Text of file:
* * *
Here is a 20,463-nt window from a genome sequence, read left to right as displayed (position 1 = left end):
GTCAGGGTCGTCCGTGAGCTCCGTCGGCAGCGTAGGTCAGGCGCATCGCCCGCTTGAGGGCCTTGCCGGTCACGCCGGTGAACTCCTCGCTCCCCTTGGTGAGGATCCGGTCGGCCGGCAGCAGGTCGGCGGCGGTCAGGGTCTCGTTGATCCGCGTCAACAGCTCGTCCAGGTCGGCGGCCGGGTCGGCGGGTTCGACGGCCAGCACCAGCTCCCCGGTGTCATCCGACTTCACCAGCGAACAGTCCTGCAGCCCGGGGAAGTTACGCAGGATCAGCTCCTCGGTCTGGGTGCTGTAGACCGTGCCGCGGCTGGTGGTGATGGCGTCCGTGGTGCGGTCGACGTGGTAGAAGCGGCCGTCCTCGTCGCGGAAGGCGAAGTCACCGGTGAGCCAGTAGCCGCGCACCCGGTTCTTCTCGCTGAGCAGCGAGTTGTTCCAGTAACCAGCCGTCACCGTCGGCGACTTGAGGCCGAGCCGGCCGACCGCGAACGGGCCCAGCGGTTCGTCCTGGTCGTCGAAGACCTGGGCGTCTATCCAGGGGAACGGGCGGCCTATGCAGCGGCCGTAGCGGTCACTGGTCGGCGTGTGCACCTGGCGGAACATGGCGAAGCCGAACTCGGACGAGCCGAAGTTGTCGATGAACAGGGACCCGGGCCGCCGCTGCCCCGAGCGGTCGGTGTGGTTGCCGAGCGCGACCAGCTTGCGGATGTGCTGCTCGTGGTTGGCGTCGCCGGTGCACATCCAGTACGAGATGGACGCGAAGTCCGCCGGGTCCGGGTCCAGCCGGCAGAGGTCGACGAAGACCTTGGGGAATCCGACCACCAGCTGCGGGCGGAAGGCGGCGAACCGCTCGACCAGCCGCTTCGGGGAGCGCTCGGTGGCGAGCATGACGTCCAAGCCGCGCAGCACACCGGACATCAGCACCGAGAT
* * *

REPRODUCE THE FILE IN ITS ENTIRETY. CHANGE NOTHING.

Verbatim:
Here is a 20,463-nt window from a genome sequence, read left to right as displayed (position 1 = left end):
GTCAGGGTCGTCCGTGAGCTCCGTCGGCAGCGTAGGTCAGGCGCATCGCCCGCTTGAGGGCCTTGCCGGTCACGCCGGTGAACTCCTCGCTCCCCTTGGTGAGGATCCGGTCGGCCGGCAGCAGGTCGGCGGCGGTCAGGGTCTCGTTGATCCGCGTCAACAGCTCGTCCAGGTCGGCGGCCGGGTCGGCGGGTTCGACGGCCAGCACCAGCTCCCCGGTGTCATCCGACTTCACCAGCGAACAGTCCTGCAGCCCGGGGAAGTTACGCAGGATCAGCTCCTCGGTCTGGGTGCTGTAGACCGTGCCGCGGCTGGTGGTGATGGCGTCCGTGGTGCGGTCGACGTGGTAGAAGCGGCCGTCCTCGTCGCGGAAGGCGAAGTCACCGGTGAGCCAGTAGCCGCGCACCCGGTTCTTCTCGCTGAGCAGCGAGTTGTTCCAGTAACCAGCCGTCACCGTCGGCGACTTGAGGCCGAGCCGGCCGACCGCGAACGGGCCCAGCGGTTCGTCCTGGTCGTCGAAGACCTGGGCGTCTATCCAGGGGAACGGGCGGCCTATGCAGCGGCCGTAGCGGTCACTGGTCGGCGTGTGCACCTGGCGGAACATGGCGAAGCCGAACTCGGACGAGCCGAAGTTGTCGATGAACAGGGACCCGGGCCGCCGCTGCCCCGAGCGGTCGGTGTGGTTGCCGAGCGCGACCAGCTTGCGGATGTGCTGCTCGTGGTTGGCGTCGCCGGTGCACATCCAGTACGAGATGGACGCGAAGTCCGCCGGGTCCGGGTCCAGCCGGCAGAGGTCGACGAAGACCTTGGGGAATCCGACCACCAGCTGCGGGCGGAAGGCGGCGAACCGCTCGACCAGCCGCTTCGGGGAGCGCTCGGTGGCGAGCATGACGTCCAAGCCGCGCAGCACACCGGACATCAGCACCGAGAT